Vulnerability Management

Watch for the five stages of social engineering

The FBI has reported that business email compromises (BECs) accounted for $2.4 billion in losses in 2021. Today’s columnist, Adam Bar Zeev of Cynet Security, says that cybercrimes like BECs rely on social engineering. Bar Zeev offers insight into how security teams can identity the five stages of social engineering.   (Credit: Getty Images)

A staggering 98% of cyberattacks include an element of social engineering aimed at tricking end users. The victims are frequently company employees, who are often manipulated into revealing their credentials for company log-ins and SaaS applications.

Social engineering has evolved from an opportunistic crime, taking advantage of sensitive information, such as executive travel plans, into something approaching a science. There are now five distinct phases designed to compromise even the most cautious members of staff.

In stage one of a socially-engineered attack, the threat actor identifies the precise target, usually a relatively senior member of staff holding “the keys to the kingdom” in the form of log-in credentials, passwords, and permissions.

Stage two consists of information gathering. Traditionally, this has often involved a physical approach such as a stranger at a bar striking up a seemingly innocent conversation about work. Today, most social engineering takes place online, frequently employing software specifically designed to crawl the internet for personal details relating to the target, using open-source intelligence (OSINT). Attackers can find valuable information in social networks and in forums where the target may have registered. Leaked personal details from customer accounts revealed when companies like Amazon are hacked are also available for purchase on the dark web.

Once the threat actors have compiled enough information to build a full picture of the target employee’s character and habits, they move onto the attack’s third stage: pretexting. With pretexting, the attackers manipulate the target and build trust with the selected employee, sending sophisticated messages, impersonating co-workers online, and many other strategies.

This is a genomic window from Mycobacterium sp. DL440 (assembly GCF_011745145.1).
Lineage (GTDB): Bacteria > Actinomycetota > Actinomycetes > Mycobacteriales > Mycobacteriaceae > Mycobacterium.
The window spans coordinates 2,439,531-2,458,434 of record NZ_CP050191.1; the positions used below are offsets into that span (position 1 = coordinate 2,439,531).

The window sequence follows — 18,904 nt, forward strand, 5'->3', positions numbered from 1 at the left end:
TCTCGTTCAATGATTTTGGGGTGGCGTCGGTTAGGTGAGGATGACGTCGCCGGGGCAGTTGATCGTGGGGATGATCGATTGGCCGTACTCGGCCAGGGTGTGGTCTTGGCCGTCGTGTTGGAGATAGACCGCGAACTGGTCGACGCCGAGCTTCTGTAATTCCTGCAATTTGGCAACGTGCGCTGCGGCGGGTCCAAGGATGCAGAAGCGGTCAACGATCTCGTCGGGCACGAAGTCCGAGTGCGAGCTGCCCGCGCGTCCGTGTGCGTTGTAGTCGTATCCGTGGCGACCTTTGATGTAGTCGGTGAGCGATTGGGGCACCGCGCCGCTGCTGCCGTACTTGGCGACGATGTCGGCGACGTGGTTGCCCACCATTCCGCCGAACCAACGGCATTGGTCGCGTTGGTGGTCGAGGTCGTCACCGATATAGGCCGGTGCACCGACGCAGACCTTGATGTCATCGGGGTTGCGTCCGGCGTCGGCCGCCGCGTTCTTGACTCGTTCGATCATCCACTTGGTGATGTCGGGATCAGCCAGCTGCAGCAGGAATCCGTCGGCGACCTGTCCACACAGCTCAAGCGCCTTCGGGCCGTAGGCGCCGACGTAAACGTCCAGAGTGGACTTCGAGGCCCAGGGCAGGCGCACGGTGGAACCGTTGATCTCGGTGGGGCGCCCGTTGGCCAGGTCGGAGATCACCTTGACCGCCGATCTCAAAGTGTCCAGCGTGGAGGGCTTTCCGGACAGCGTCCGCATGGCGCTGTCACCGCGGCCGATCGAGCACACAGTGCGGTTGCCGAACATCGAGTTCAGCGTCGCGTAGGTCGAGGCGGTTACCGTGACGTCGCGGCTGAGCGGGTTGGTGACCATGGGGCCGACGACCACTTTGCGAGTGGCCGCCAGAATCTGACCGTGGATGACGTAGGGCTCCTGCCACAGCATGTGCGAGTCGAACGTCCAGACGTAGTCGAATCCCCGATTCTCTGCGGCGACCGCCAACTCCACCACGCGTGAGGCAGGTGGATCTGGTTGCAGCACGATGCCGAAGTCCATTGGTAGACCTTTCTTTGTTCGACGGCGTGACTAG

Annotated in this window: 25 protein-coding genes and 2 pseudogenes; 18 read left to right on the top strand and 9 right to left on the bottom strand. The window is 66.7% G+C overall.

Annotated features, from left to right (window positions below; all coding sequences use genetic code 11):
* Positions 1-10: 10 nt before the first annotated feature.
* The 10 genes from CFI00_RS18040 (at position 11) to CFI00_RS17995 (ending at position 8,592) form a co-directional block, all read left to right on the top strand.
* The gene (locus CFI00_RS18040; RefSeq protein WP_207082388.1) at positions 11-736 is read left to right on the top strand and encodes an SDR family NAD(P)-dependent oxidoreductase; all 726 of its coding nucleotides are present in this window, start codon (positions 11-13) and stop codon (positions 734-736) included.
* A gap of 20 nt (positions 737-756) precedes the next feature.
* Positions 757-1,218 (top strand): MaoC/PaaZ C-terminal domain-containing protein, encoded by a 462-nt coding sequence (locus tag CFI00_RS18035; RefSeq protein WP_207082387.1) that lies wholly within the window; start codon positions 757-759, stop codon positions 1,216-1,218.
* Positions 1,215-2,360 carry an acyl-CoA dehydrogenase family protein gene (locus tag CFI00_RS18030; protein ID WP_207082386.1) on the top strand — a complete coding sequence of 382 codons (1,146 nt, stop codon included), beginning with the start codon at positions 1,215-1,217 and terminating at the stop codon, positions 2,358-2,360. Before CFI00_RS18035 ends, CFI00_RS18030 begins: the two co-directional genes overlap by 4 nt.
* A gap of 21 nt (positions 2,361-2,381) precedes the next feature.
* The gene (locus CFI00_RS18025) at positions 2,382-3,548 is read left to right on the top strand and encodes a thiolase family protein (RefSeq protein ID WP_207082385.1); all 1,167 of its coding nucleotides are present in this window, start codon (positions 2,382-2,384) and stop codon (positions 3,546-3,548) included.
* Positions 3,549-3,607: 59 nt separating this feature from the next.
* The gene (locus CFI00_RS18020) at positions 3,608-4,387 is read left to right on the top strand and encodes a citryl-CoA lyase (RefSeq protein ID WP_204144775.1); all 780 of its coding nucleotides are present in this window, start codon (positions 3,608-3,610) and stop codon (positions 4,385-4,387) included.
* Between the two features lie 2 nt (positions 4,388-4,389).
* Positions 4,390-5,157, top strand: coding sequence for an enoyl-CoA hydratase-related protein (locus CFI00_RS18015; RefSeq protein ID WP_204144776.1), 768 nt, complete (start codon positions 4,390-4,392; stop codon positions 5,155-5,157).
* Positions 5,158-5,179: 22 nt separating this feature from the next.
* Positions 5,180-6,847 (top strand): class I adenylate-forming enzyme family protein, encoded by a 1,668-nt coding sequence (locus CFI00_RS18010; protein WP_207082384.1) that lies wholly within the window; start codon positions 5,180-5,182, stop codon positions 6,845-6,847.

In the fourth stage, attackers exploit the target’s trust to elicit all kinds of sensitive information, such as credentials, permission, and banking details. The threat actor tricks the target into visiting known URLs, downloading unknown source applications, opening emails with a malicious Microsoft Office document attached, and other ruses. While staff may know about basic cybersecurity while sitting at their workstations, mobile and video communications offer threat actors additional strategies. For example, a “smishing” attack contains an urgent-looking text message that has a fraudulent link, weaponized with malware such as ransomware or spyware. The term “vishing” refers to a similar strategy using phone calls or voice mails to solicit sensitive information from the target.

This gives the threat actor initial entry into the company’s internal IT system enabling the fifth and final stage: the execution of the attack itself. This often involves stealing sensitive data or banking information, harvesting credentials, and deploying ransomware. Once one organization has been breached, professional threat actors will frequently then attempt to breach the company’s affiliates, partner organizations, clients, and customers.

When a significant proportion of the working population shifted to working from home in 2020, there was a rapid rise in phishing attacks, particularly those aimed at employees. According to the FBI, business email compromises (BECs) accounted for almost $2.4 billion in losses in 2021. Such phishing attacks surreptitiously deliver payloads, such as malicious attachments, executable files masquerading as pictures, and PDF files with hidden embedded JavaScript. The also may include malicious Office documents containing weaponized micros, malicious zip files, HTML files with redirections that download additional malicious payloads, malicious payloads, and malicious spoofed URLs.

People are always the weakest entry point in even the most secure organizations. To safeguard companies from the human element requires a truly holistic approach involving all aspects of the organization’s cyber strategy.

It’s essential to educate the staff, together with providing regular updates of the latest pretexting and exploitation tactics used by cyber criminals to manipulate gullible staff. Teach employees to stay wary of mixing their professional and personal lives too much on social media. Details of new responsibilities at work or revealing holiday plans are often used in combination with other available information to construct a socially engineered cyber-attack.

Once companies have established an acceptable level of staff cybersecurity training, they should also strengthen their security strategy to further protect themselves against surreptitious and tough-to-detect socially engineered cyberattacks. For example, check for breaches that may occur in real-time and also anticipate new threat vectors to shore up the corporate defenses in advance. As a result, organizations are now increasingly hiring managed and detection response (MDR) teams to deliver alert monitoring, attack investigation, assistance with incident response in addition to investing in proactive threat hunting, and penetration testing.

All cybersecurity strategies must constantly adapt to take account of new threat vectors and constantly evolving TTPs. And it’s especially true in the realm of social engineering, where cybercriminals are constantly developing new ways to exploit every kind of human weakness.

Adam Bar Zeev, security analyst, Cynet Security

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